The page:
By Betsy Simon
The Game and Fish Department is closing cases and investigating new possibilities of poaching across the state.
Mike Choma, law enforcement supervisor for G&F in Casper, says the department has stepped up efforts in recent years to cut down on illegal taking of the state’s wildlife resources.
It’s an effort of which the public is taking notice by offering anonymous tips that have led to breaks in poaching cases, which happen throughout the state.
“We rely on tips because we can’t be every place all the time,” he said. “And this time of year we try to publicize our biggest cases to remind people what can happen if a violation is committed.”
The investigations are highly involved, as was the case G&F started investigating last year that involved alleged poaching of mule deer in Park County by two Cody me, Ira Emanuel Fellows and Andrew Dean Rogers.
A case also wrapped up last month involving a black bear that was shot in Sweetwater County in September by Charles Matthew Ziska of Cody who did not have a license, according to court records.
He was fined $750 in that case, according to court records.
Irah Leonetti, G&F wildlife investigator in Cody, says as a whole there probably is not more poaching in northwest Wyoming compared to other parts of the state.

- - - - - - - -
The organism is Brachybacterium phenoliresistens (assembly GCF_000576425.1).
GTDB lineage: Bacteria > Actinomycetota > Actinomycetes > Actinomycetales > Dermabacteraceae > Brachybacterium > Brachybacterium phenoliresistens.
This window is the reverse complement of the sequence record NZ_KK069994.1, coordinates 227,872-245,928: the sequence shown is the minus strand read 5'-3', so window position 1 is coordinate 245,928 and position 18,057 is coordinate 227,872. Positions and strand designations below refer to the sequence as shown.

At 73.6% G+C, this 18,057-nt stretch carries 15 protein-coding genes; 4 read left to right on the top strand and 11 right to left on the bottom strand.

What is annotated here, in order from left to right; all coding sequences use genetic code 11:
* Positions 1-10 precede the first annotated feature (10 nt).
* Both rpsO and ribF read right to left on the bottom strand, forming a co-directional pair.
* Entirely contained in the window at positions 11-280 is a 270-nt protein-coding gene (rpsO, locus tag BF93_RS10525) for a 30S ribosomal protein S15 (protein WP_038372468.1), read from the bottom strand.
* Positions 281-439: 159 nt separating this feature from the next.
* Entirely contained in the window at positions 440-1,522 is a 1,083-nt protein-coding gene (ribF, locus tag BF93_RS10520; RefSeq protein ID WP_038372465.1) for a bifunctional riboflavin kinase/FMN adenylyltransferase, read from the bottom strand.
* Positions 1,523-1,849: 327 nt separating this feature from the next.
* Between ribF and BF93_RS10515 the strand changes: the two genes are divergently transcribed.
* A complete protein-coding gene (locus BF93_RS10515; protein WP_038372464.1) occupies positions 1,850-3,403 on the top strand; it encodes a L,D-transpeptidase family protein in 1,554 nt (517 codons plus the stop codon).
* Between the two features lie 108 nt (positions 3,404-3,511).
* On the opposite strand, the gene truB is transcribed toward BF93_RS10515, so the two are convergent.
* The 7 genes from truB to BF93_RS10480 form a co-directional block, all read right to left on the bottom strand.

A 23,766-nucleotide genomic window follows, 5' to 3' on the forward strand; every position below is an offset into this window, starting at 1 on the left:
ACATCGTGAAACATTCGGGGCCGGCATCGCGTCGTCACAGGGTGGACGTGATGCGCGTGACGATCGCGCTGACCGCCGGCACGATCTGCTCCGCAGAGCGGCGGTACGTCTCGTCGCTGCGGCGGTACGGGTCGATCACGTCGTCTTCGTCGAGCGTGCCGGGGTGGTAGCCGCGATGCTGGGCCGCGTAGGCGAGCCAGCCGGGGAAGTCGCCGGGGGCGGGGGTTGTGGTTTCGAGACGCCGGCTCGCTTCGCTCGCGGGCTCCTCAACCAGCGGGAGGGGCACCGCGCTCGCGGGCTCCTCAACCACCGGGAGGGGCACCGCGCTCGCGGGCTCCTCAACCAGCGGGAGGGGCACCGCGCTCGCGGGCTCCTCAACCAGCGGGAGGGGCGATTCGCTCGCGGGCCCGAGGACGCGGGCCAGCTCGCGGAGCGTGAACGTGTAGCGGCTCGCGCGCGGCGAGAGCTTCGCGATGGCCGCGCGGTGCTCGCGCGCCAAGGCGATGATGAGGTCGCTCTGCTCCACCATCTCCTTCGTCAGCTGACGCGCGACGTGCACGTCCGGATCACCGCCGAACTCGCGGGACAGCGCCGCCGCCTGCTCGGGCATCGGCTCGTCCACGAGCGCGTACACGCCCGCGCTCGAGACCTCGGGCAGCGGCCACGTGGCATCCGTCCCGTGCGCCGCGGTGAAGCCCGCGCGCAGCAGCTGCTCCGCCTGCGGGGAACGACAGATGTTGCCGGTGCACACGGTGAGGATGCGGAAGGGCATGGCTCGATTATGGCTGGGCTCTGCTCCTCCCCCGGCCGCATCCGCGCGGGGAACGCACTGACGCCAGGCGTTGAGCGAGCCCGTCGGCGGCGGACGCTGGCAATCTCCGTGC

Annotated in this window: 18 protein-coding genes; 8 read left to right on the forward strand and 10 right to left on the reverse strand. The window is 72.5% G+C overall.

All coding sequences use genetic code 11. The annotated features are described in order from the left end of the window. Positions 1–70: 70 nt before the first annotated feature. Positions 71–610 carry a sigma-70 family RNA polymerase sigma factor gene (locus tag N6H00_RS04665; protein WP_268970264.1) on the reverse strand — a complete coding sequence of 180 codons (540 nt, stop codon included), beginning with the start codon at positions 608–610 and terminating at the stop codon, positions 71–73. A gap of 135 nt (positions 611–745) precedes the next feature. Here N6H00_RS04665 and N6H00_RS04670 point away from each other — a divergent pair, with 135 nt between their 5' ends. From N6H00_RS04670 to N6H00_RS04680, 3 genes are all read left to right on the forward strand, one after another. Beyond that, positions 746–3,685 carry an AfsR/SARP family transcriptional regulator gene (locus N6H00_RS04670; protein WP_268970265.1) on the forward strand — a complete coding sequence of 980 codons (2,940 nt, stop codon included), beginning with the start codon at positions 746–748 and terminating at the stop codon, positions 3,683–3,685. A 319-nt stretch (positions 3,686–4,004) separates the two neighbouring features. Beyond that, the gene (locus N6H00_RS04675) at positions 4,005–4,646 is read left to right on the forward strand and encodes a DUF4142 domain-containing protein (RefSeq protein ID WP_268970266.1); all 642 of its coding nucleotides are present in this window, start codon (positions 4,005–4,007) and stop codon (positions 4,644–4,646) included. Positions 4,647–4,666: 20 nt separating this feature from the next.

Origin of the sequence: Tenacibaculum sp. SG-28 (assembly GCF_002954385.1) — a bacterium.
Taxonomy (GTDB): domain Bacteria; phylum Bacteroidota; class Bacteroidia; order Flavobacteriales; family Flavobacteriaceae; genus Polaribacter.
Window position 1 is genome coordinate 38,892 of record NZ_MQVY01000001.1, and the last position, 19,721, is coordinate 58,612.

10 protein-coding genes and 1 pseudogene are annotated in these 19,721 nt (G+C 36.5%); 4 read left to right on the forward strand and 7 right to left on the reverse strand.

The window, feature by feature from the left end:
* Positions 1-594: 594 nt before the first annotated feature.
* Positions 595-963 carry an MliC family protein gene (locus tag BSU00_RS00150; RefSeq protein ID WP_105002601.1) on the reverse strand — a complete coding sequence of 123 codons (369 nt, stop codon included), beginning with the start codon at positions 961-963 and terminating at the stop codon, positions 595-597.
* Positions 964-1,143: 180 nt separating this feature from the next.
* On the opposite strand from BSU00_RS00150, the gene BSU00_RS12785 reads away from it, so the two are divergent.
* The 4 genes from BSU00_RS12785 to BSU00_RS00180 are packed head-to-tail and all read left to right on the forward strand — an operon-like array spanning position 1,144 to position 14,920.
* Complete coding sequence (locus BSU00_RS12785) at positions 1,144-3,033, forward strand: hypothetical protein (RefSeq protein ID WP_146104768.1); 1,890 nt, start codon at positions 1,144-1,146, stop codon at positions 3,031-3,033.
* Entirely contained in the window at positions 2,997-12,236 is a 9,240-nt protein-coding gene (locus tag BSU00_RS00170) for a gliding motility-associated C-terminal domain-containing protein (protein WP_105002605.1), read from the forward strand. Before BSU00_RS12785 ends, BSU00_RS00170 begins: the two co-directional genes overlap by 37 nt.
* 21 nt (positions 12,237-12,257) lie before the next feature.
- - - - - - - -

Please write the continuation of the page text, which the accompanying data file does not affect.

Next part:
But there is a diversity of wildlife in the region, so there may be more serious violations on average in this region, he added.
“That’s why we focus on education and letting people know the value wildlife has for them and the state,” Leonetti said. “General deterrence with putting more officers on patrol also helps, but most people don’t poach and follow the rules.”
From September through November, Choma says wildlife become more visible as they make their way to winter ranges and animals are spending more time on public roads, increasing chances of contact with humans.
“They’re often focused on breeding this time of year or are just trying to make it through this time of year,” he added. “And sometimes they don’t take as much effort as they do during other times of the year to avoid humans.”
That can be difficult in Wyoming, where the state boasts more than 600 species of wildlife, according to the state Office of Tourism website. More....